LS: Choosing your streaming platform

The first step to seeing all of the advantages of live streaming in action is to choose your streaming platform – that is, where you’ll be showing your live stream.

You’re probably already heard of (or seen) a Facebook Live video, and while the main social media sites are good streaming options, they’re not your be-all-end-all choices.

To keep things simple, we’ll look at the three main options:

live streaming - live streaming apps

You can also stream to Facebook and Youtube Live at the same time, but more on that after we’ve gone through each platform individually.

Facebook Live is great for exposure

Probably the best-known example of live streaming right now is Facebook Live. This allows users and pages to live stream from their mobile device or desktop, with viewers being able to comment (as standard Facebook comments) and react (“Like”, “Love”, etc) in real time.

Stream quality on Facebook is usually pretty good, and the site’s massive user base provides a huge potential audience for the video.

live streaming - facebook live

The main disadvantage of Facebook Live comes when you try to repurpose your content. Facebook videos don’t rank in Google, and even though you can autosave footage to your timeline, it will quickly get buried in your audience’s news feeds.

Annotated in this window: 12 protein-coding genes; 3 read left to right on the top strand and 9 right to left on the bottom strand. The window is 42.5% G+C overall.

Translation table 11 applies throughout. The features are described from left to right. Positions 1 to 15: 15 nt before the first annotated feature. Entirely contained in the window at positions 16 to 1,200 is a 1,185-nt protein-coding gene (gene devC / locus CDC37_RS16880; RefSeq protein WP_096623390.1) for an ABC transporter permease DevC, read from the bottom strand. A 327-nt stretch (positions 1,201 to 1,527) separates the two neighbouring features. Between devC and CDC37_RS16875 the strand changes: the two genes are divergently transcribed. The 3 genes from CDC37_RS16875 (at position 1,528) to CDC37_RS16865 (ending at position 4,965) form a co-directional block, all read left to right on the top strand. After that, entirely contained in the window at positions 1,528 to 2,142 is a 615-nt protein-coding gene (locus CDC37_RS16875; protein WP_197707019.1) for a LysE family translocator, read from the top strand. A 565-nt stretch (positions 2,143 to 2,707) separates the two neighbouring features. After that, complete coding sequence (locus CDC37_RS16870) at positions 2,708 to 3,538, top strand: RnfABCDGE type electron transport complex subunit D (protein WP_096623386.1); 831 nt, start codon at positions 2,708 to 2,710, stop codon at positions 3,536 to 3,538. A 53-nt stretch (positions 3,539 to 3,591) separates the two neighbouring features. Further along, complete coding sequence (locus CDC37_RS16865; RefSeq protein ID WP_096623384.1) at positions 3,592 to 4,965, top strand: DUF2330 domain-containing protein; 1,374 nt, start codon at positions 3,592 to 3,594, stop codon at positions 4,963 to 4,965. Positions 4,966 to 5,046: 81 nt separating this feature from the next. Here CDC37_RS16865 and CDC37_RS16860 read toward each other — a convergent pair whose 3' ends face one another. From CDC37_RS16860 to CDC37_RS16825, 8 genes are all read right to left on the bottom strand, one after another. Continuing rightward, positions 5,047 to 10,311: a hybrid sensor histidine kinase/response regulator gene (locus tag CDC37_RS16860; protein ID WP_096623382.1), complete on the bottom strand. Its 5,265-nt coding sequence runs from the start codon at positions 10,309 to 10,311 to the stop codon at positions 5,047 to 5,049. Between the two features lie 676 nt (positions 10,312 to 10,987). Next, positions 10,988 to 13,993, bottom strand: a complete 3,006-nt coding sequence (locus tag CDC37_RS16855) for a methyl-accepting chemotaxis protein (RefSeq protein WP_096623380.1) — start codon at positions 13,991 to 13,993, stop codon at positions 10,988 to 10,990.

In other words, if you want to get traffic to your videos going forwards, you’ll have to manually reupload them to Youtube.

After all, Facebook isn’t designed to be a site of evergreen content – it’s millions of separate timelines that are all about the here-and-now. Facebook Live is a great option if you’re just looking to engage your audience and get some exposure, but not so much for structured or evergreen clips.

In short, Facebook Live:

  • Has the largest potential audience
  • Isn’t great for the audience interacting with the streamer
  • Isn’t designed for evergreen videos
  • Very good for show-and-tell casual streams
  • Has desktop and mobile streaming capabilities